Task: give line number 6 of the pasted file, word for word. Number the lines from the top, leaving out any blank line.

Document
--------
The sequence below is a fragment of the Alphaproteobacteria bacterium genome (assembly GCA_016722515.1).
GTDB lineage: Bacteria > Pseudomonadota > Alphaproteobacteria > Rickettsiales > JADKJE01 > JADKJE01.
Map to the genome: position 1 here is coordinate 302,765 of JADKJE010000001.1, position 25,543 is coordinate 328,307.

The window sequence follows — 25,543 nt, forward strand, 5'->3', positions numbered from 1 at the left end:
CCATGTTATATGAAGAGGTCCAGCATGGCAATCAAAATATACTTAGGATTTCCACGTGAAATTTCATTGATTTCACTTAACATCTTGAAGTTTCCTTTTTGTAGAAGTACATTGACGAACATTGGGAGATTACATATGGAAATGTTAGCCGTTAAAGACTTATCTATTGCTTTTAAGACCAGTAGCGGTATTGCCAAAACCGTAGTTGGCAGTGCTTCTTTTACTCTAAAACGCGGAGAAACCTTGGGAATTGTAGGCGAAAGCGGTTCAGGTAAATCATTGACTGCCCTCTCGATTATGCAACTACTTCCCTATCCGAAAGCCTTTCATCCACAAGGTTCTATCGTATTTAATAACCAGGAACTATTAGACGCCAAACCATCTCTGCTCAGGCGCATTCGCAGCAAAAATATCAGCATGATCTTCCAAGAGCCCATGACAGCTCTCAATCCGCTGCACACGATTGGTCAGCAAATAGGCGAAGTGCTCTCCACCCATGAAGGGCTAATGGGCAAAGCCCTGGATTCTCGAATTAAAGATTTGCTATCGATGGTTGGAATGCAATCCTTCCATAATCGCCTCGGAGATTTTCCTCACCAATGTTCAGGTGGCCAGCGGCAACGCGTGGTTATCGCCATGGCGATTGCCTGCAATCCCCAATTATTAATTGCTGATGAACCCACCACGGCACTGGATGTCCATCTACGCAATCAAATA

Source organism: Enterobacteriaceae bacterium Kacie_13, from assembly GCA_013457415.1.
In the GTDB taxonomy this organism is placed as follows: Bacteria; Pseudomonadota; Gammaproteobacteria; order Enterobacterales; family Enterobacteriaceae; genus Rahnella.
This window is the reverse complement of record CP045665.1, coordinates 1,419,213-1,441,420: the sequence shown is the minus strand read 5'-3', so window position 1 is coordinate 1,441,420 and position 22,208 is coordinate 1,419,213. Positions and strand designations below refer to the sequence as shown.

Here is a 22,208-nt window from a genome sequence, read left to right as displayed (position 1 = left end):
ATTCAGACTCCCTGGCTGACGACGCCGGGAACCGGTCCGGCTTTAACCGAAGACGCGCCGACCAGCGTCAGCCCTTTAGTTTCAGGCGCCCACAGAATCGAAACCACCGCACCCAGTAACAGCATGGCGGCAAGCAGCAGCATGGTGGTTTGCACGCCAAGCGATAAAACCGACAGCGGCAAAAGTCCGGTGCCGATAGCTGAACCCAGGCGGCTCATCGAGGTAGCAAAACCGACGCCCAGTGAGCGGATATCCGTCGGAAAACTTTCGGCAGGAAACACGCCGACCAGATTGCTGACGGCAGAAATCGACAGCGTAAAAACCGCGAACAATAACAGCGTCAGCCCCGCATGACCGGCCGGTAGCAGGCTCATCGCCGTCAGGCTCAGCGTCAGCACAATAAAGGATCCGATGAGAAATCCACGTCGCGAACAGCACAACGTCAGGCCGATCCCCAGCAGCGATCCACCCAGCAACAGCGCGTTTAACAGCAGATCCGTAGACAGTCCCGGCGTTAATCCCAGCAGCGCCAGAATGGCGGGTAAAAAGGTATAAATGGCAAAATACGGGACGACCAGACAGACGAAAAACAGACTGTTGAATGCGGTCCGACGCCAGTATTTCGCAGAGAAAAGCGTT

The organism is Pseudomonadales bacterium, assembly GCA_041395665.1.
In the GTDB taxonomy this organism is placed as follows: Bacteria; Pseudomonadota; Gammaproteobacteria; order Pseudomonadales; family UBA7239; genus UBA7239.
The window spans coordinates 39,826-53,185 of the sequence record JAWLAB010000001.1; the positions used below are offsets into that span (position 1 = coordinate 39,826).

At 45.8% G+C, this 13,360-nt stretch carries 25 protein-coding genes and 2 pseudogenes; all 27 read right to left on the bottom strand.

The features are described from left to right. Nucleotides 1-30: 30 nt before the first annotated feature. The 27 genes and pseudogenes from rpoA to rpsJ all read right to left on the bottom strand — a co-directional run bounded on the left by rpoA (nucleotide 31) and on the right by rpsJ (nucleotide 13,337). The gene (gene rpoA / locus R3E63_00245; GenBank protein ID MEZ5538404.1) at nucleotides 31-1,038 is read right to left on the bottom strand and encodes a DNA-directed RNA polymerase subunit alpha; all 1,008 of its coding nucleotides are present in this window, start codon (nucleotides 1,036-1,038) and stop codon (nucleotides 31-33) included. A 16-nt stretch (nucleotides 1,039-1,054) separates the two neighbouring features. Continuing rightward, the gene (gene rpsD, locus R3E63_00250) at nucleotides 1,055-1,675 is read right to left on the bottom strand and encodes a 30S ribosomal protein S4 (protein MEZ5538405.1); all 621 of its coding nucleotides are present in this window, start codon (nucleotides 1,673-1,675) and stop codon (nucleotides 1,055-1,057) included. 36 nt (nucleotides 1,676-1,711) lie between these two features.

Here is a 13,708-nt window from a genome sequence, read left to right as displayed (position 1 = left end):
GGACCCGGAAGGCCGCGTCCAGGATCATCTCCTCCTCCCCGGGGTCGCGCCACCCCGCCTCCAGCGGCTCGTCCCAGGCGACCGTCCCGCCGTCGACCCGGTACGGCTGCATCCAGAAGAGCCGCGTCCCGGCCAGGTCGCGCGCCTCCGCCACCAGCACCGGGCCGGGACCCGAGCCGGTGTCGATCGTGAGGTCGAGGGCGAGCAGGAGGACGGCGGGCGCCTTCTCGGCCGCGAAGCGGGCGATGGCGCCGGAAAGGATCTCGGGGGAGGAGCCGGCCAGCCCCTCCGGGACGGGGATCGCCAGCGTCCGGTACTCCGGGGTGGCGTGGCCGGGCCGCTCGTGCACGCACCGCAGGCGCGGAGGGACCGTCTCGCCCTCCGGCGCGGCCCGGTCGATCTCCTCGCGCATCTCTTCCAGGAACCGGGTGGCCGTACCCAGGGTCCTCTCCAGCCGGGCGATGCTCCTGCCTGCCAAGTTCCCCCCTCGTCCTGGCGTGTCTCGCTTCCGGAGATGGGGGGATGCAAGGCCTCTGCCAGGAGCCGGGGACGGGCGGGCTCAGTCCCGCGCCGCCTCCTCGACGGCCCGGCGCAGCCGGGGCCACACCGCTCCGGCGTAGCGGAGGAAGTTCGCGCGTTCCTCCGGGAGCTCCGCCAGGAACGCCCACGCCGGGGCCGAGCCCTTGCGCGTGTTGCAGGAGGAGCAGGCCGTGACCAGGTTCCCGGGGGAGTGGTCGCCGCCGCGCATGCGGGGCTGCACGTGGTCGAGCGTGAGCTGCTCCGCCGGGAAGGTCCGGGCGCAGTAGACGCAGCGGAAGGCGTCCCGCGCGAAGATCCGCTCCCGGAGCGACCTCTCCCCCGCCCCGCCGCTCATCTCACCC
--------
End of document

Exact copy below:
Source organism: Enterobacteriaceae bacterium Kacie_13, from assembly GCA_013457415.1.